Phenotypic consequences of epimutation in a transcription time series. Each plot shows the time series of mRNA production events (black lines indicate error-free transcripts, i.e. the transcript is an accurate complement of the template strand, be it wild-type or mutant); adapted from So et al. . Red lines indicate a stochastic error in information transfer (mutation or epimutation). Blue regions indicate the duration in time of the phenotypic consequences produced by the stochastic error event. The top panels show error-free transcription and the phenotypic consequence; the middle panels show transient RNA errors and the phenotypic consequence; the bottom panels show permanent DNA errors and the phenotypic consequence. (a) Constitutive expression of mutant gene. A transient transcription error that corrects the mutation will produce a burst of gene activity that will degrade over time (middle panel). A reversion mutation will produce maximal gene activity in the mutant cell and in all progeny in the mutant lineage (bottom panel). Therefore, RNA and DNA errors have different phenotypic consequences. (b) Lac repressor negatively regulates lacZ expression. Here two independent time series for lacI and lacZ are shown (this depiction does not imply any synchrony in the time series, nor a similar time scale for the two series). Even in the presence of wild-type repressor, the lac operon occasionally will be expressed producing a burst of β-galactosidase activity that will degrade over time (top panel) . Epimutation in the lacI transcript will produce a non-functional repressor and the lac operon will be expressed (i.e., a noisy system will become noisier); in the presence of a maintenance level of inducer, an autocatalytic positive feedback response will initiate and the cell, and all progeny in the lineage, will produce maximal β-galactosidase activity even though error-free lacI transcripts are subsequently produced (middle panel). A lacI forward mutation will produce maximal β-galactosidase activity in the mutant cell and in all progeny in the mutant lineage (bottom panel). Therefore, RNA and DNA errors can have similar phenotypic consequences.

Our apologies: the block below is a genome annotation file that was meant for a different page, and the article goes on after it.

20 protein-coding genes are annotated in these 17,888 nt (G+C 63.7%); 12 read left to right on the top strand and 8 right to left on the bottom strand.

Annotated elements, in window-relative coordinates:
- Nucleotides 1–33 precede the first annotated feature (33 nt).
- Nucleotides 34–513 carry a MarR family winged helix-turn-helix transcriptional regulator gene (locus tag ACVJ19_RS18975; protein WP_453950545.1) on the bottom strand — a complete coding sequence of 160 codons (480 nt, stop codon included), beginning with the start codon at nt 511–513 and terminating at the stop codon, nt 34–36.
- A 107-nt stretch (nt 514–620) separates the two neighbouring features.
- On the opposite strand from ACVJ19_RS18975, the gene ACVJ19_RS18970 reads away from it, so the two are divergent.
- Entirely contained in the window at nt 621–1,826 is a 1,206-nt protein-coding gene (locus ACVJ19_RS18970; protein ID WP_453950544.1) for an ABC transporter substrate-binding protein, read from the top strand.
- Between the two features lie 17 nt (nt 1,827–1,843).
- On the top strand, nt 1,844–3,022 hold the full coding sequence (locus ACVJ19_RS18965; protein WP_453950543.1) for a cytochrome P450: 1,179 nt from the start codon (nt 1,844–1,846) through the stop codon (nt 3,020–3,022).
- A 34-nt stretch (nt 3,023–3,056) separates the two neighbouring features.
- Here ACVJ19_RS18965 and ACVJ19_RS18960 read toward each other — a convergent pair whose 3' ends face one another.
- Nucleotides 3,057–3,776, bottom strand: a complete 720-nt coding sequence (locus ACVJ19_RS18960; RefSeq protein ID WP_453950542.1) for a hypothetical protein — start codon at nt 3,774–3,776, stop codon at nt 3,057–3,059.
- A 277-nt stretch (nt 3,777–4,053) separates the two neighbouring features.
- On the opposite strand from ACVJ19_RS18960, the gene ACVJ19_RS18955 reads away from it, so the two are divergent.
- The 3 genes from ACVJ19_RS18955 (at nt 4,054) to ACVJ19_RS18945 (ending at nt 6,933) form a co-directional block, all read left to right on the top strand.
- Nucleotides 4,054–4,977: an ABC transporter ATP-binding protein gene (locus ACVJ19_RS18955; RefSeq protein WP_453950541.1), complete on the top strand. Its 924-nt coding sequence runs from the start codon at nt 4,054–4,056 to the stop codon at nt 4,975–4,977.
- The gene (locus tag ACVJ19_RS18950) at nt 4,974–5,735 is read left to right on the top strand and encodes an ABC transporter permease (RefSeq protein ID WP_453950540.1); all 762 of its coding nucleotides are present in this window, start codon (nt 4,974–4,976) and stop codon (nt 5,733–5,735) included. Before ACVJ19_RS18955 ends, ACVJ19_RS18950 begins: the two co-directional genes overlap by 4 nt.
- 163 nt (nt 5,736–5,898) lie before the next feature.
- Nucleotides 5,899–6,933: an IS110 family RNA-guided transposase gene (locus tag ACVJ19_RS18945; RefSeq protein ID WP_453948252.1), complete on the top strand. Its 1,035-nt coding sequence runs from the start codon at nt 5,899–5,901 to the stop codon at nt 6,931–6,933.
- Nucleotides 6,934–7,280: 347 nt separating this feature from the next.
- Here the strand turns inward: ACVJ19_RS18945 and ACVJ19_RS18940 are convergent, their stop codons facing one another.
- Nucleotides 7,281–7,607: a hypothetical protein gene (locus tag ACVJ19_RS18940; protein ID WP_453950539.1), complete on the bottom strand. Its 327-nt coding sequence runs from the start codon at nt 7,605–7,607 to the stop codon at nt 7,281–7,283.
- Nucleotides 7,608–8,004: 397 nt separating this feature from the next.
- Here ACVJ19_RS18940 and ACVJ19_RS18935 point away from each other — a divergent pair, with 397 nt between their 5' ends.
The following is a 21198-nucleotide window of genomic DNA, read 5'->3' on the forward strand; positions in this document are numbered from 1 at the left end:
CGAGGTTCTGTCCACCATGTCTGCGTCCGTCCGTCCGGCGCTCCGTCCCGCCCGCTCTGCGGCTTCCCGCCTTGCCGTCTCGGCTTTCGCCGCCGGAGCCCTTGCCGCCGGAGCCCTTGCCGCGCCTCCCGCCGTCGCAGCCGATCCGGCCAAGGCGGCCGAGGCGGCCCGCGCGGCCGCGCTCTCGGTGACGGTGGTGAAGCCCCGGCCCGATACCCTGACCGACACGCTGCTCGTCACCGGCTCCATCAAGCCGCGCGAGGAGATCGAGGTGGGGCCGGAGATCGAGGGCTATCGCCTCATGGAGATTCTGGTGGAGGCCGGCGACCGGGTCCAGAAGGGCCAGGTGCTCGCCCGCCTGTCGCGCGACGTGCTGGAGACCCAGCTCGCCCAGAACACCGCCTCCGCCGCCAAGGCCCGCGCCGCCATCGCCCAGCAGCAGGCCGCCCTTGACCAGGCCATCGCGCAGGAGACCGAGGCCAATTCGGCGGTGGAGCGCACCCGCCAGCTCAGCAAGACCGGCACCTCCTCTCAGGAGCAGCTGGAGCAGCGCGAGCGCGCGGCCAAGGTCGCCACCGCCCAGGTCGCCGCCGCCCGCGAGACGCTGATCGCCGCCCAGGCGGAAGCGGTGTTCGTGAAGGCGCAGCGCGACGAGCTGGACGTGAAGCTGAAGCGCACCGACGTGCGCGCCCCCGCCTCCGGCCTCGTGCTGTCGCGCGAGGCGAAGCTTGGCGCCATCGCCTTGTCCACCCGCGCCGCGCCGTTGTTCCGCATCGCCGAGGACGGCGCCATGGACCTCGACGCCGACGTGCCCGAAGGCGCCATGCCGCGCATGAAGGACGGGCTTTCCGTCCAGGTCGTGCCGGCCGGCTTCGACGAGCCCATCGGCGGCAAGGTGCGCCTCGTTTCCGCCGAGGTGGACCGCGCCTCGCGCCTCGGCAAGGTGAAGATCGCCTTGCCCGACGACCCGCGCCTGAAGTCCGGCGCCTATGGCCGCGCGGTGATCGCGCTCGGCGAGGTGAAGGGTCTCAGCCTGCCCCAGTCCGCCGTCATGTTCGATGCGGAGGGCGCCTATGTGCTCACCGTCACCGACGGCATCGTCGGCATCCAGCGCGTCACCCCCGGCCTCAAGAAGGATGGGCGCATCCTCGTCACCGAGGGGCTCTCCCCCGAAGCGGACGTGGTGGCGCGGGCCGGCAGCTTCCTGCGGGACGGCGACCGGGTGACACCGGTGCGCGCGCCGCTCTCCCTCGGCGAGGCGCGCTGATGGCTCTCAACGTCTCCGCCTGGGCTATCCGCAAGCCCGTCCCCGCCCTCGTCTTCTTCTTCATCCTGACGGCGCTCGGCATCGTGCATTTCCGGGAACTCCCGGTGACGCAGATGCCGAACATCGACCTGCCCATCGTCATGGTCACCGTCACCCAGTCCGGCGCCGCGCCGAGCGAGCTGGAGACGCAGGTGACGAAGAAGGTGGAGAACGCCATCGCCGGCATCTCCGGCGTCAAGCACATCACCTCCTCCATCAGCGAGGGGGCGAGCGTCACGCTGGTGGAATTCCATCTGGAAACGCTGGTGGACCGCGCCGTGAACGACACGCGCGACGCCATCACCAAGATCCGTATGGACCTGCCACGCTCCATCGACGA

Curr Opin Microbiol. ;24:80-87.